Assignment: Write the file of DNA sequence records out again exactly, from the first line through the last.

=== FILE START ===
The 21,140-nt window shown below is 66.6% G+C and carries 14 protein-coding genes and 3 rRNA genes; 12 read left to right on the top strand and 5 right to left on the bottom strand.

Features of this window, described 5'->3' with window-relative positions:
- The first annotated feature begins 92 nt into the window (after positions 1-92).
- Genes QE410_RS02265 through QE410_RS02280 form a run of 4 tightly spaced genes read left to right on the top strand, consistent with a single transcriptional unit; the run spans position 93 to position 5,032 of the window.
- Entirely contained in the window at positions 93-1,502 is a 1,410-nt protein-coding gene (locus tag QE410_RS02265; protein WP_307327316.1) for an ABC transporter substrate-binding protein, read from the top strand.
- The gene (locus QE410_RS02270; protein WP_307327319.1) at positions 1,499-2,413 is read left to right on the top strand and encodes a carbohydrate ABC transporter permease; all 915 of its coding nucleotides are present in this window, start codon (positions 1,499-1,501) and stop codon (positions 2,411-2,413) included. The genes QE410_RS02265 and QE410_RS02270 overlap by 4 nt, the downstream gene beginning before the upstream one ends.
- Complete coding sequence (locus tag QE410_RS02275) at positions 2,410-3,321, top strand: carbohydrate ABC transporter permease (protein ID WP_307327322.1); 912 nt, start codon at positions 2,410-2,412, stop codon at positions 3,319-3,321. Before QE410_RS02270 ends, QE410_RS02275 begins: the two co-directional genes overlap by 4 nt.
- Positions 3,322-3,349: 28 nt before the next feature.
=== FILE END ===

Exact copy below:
The 21,140-nt window shown below is 66.6% G+C and carries 14 protein-coding genes and 3 rRNA genes; 12 read left to right on the top strand and 5 right to left on the bottom strand.

Features of this window, described 5'->3' with window-relative positions:
- The first annotated feature begins 92 nt into the window (after positions 1-92).
- Genes QE410_RS02265 through QE410_RS02280 form a run of 4 tightly spaced genes read left to right on the top strand, consistent with a single transcriptional unit; the run spans position 93 to position 5,032 of the window.
- Entirely contained in the window at positions 93-1,502 is a 1,410-nt protein-coding gene (locus tag QE410_RS02265; protein WP_307327316.1) for an ABC transporter substrate-binding protein, read from the top strand.
- The gene (locus QE410_RS02270; protein WP_307327319.1) at positions 1,499-2,413 is read left to right on the top strand and encodes a carbohydrate ABC transporter permease; all 915 of its coding nucleotides are present in this window, start codon (positions 1,499-1,501) and stop codon (positions 2,411-2,413) included. The genes QE410_RS02265 and QE410_RS02270 overlap by 4 nt, the downstream gene beginning before the upstream one ends.
- Complete coding sequence (locus tag QE410_RS02275) at positions 2,410-3,321, top strand: carbohydrate ABC transporter permease (protein ID WP_307327322.1); 912 nt, start codon at positions 2,410-2,412, stop codon at positions 3,319-3,321. Before QE410_RS02270 ends, QE410_RS02275 begins: the two co-directional genes overlap by 4 nt.
- Positions 3,322-3,349: 28 nt before the next feature.